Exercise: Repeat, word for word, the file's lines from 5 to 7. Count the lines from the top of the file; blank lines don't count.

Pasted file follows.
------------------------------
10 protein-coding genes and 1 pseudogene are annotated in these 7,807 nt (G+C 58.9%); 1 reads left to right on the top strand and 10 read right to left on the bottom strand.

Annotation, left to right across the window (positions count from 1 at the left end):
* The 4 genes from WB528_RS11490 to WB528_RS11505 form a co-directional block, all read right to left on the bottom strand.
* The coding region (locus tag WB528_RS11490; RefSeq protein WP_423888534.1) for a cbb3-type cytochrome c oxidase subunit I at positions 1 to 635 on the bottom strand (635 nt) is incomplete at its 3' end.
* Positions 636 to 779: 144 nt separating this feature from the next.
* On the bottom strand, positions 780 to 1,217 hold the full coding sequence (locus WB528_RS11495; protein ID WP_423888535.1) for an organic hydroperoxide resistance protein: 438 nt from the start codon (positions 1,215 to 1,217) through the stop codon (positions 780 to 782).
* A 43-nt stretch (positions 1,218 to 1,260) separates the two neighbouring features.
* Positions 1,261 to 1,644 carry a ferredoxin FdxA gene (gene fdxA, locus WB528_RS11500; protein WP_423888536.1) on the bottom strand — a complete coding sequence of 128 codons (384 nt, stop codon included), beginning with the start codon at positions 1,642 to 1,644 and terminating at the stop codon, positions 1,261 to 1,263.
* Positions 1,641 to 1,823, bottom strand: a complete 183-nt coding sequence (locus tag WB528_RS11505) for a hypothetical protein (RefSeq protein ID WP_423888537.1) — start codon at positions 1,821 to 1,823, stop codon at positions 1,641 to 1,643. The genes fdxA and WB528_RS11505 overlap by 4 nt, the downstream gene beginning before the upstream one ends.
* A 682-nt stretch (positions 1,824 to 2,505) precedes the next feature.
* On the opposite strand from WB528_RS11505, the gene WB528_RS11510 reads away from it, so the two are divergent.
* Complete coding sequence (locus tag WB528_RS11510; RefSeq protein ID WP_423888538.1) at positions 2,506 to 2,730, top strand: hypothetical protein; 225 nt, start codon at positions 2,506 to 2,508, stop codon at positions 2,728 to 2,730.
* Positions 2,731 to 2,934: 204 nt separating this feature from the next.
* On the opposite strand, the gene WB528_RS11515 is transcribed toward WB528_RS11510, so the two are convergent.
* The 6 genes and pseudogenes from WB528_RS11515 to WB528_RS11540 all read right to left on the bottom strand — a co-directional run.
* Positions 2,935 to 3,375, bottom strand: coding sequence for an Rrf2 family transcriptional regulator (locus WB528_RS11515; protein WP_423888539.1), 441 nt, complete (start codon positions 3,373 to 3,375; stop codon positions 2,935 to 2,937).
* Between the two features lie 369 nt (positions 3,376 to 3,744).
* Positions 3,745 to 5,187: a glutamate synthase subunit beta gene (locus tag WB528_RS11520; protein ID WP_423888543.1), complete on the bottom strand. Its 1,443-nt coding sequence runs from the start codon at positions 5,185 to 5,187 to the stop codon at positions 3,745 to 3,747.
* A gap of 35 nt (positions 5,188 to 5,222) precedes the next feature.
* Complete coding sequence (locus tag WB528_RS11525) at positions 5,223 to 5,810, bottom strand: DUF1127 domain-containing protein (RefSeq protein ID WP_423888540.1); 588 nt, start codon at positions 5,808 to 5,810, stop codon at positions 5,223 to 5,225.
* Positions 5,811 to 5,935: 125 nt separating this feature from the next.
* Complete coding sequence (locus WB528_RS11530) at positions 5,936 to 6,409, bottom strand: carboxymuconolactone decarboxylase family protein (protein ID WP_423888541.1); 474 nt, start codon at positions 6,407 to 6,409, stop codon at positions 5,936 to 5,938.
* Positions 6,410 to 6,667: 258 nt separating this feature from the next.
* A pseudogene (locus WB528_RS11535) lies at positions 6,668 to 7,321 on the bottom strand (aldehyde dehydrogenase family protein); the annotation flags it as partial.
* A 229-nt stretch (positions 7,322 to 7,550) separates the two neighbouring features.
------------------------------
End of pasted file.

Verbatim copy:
* Positions 636 to 779: 144 nt separating this feature from the next.
* On the bottom strand, positions 780 to 1,217 hold the full coding sequence (locus WB528_RS11495; protein ID WP_423888535.1) for an organic hydroperoxide resistance protein: 438 nt from the start codon (positions 1,215 to 1,217) through the stop codon (positions 780 to 782).
* A 43-nt stretch (positions 1,218 to 1,260) separates the two neighbouring features.